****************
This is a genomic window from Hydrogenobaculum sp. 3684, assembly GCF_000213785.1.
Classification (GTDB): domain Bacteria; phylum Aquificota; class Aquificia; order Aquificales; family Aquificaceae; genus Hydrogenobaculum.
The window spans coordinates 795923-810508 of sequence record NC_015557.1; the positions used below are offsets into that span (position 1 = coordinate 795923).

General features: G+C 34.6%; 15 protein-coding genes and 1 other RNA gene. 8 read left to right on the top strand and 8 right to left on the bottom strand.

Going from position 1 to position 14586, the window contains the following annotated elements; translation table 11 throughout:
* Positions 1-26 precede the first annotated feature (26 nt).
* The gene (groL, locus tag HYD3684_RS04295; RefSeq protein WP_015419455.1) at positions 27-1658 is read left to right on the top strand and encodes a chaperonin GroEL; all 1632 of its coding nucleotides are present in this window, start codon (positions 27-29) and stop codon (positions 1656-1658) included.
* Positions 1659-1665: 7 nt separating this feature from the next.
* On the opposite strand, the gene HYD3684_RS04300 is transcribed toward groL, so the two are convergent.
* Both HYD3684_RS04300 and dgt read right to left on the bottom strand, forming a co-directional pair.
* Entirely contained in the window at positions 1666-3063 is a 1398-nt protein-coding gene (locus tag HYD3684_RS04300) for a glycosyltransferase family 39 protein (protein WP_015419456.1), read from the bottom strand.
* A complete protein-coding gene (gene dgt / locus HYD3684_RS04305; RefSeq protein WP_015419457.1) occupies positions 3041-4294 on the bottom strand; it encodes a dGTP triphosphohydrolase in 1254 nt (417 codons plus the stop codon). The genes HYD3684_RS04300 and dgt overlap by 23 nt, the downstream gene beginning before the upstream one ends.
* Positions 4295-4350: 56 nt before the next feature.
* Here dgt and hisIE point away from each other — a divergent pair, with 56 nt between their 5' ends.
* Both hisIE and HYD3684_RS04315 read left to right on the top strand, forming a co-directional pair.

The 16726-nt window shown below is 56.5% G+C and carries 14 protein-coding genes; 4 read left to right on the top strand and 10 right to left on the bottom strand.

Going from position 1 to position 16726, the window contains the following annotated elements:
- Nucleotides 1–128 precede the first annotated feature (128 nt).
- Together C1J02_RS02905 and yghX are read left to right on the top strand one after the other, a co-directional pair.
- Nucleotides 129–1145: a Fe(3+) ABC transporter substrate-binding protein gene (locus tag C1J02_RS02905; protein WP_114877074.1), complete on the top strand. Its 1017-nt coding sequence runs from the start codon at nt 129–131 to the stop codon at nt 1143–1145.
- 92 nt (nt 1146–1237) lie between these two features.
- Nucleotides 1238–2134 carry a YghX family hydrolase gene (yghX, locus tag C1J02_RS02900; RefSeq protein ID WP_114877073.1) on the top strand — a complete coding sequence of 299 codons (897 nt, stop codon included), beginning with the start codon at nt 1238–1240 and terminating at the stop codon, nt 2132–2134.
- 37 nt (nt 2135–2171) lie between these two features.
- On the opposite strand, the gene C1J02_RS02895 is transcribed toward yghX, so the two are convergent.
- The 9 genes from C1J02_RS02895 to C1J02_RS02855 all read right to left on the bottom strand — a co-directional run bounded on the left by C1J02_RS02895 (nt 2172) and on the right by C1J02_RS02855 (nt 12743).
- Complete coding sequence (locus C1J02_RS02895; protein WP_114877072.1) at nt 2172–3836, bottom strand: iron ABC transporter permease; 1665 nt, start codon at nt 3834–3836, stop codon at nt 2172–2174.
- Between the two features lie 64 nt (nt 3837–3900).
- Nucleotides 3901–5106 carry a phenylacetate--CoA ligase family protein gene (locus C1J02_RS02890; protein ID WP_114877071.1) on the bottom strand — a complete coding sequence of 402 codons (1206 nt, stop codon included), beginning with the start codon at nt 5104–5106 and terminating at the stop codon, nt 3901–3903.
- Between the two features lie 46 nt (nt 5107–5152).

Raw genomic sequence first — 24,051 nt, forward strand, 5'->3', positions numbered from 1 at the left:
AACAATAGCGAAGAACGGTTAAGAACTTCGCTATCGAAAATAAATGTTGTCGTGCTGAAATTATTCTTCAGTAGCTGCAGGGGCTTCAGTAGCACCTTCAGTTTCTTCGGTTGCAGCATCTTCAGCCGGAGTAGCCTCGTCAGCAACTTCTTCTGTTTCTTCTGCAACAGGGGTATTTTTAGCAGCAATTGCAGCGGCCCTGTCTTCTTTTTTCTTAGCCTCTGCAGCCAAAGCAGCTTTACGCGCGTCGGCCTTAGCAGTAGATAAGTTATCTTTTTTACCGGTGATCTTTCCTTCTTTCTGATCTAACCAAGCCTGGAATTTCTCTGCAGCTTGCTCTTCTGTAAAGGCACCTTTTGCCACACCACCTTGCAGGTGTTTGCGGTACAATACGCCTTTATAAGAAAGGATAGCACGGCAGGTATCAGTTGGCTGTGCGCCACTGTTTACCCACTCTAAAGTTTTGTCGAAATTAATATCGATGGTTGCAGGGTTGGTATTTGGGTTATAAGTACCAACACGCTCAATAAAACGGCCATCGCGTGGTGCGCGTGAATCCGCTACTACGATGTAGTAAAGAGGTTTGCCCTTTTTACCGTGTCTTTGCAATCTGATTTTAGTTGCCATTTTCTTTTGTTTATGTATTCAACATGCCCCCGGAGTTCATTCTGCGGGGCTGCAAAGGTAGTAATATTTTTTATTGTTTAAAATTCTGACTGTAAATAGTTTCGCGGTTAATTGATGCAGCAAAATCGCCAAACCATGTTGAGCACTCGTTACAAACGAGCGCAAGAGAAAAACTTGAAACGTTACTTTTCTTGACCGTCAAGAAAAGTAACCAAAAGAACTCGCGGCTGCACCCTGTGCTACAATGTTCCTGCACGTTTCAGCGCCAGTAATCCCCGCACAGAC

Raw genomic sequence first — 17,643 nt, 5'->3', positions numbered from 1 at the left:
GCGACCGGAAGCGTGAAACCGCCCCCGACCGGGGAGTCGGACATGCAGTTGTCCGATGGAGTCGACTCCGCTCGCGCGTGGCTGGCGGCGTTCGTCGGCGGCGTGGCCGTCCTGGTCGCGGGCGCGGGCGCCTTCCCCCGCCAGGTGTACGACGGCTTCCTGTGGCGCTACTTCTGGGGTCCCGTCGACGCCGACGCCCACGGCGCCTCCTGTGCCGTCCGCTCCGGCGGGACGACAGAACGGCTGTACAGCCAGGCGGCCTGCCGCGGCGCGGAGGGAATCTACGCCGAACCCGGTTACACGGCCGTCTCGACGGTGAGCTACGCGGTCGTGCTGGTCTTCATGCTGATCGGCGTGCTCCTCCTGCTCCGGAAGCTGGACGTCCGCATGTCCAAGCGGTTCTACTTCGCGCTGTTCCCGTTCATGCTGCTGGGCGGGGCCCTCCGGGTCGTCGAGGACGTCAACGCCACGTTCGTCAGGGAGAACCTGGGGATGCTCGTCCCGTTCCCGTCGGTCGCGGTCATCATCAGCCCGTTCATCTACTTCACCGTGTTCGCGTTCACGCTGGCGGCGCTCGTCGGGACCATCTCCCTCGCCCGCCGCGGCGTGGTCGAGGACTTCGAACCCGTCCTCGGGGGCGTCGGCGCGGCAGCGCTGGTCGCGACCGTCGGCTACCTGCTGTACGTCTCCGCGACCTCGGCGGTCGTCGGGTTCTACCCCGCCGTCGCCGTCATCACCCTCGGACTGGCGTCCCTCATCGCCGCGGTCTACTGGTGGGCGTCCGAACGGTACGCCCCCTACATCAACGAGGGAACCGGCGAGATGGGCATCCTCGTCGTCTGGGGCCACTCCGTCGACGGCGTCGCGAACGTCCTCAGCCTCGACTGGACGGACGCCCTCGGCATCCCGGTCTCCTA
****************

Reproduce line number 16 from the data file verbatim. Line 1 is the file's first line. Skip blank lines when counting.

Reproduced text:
The 16726-nt window shown below is 56.5% G+C and carries 14 protein-coding genes; 4 read left to right on the top strand and 10 right to left on the bottom strand.